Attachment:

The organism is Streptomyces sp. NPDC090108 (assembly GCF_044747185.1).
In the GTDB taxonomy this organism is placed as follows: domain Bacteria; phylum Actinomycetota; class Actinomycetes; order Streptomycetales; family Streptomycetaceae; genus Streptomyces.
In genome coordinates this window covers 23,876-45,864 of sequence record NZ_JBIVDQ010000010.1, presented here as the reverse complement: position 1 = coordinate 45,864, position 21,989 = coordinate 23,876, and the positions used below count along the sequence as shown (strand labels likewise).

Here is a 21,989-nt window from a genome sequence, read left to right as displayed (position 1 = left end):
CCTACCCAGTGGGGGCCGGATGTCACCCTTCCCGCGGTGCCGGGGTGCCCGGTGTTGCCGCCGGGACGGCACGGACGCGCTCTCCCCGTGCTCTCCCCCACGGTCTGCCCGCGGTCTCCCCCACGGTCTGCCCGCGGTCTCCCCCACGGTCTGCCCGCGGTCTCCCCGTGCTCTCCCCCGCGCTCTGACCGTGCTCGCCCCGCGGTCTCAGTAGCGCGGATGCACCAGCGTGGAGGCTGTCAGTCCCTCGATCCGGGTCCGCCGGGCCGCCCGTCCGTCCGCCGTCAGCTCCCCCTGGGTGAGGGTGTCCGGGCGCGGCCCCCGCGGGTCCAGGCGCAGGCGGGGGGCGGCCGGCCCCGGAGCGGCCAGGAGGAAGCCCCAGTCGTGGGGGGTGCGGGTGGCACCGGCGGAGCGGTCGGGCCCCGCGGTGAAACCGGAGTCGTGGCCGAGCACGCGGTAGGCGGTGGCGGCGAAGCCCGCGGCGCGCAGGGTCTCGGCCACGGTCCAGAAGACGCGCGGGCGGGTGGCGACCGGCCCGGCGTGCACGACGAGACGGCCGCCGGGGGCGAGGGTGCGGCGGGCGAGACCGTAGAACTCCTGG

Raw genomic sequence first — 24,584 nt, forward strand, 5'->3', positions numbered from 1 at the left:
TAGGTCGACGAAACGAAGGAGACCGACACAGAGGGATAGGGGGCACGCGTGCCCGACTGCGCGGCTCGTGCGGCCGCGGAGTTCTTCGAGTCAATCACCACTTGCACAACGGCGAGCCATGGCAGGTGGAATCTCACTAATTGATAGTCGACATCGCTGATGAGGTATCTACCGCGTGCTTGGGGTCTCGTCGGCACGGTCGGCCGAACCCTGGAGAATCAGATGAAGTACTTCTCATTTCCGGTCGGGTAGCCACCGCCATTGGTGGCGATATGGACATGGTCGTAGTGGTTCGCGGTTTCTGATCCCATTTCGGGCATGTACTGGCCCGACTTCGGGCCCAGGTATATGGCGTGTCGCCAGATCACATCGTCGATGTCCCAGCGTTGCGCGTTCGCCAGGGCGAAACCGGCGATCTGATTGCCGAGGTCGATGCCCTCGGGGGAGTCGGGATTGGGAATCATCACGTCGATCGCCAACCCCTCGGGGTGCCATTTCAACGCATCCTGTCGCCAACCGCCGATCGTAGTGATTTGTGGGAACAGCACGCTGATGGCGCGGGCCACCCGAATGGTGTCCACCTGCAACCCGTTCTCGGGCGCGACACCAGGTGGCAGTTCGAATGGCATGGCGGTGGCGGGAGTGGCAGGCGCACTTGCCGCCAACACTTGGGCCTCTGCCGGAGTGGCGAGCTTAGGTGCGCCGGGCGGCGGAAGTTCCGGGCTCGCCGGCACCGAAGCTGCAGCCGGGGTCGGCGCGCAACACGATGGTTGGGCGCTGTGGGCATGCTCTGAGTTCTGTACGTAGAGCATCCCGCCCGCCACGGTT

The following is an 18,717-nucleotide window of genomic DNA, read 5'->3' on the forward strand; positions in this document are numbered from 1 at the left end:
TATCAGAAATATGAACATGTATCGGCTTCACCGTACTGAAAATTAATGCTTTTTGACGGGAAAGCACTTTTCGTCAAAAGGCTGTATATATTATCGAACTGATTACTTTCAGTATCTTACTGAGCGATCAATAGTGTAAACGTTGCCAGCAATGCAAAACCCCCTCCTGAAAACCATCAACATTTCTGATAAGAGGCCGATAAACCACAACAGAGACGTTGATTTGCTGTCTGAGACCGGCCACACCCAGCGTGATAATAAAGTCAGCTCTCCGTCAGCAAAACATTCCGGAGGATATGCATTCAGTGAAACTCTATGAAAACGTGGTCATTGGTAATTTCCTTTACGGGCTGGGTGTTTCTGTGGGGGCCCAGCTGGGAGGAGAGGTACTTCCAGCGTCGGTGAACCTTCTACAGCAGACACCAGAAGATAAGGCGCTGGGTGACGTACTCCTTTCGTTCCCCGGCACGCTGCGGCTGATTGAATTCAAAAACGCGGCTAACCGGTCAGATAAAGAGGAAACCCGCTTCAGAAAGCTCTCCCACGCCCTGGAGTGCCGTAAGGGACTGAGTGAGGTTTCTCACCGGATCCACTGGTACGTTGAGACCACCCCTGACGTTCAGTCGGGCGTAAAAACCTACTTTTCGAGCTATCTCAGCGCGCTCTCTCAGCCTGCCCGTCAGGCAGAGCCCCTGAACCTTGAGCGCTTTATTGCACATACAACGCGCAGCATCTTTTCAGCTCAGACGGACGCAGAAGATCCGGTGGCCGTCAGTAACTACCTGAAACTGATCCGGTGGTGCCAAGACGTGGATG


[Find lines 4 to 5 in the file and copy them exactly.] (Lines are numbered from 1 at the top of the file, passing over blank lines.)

Here is a 21,989-nt window from a genome sequence, read left to right as displayed (position 1 = left end):
CCTACCCAGTGGGGGCCGGATGTCACCCTTCCCGCGGTGCCGGGGTGCCCGGTGTTGCCGCCGGGACGGCACGGACGCGCTCTCCCCGTGCTCTCCCCCACGGTCTGCCCGCGGTCTCCCCCACGGTCTGCCCGCGGTCTCCCCCACGGTCTGCCCGCGGTCTCCCCGTGCTCTCCCCCGCGCTCTGACCGTGCTCGCCCCGCGGTCTCAGTAGCGCGGATGCACCAGCGTGGAGGCTGTCAGTCCCTCGATCCGGGTCCGCCGGGCCGCCCGTCCGTCCGCCGTCAGCTCCCCCTGGGTGAGGGTGTCCGGGCGCGGCCCCCGCGGGTCCAGGCGCAGGCGGGGGGCGGCCGGCCCCGGAGCGGCCAGGAGGAAGCCCCAGTCGTGGGGGGTGCGGGTGGCACCGGCGGAGCGGTCGGGCCCCGCGGTGAAACCGGAGTCGTGGCCGAGCACGCGGTAGGCGGTGGCGGCGAAGCCCGCGGCGCGCAGGGTCTCGGCCACGGTCCAGAAGACGCGCGGGCGGGTGGCGACCGGCCCGGCGTGCACGACGAGACGGCCGCCGGGGGCGAGGGTGCGGCGGGCGAGACCGTAGAACTCCTGG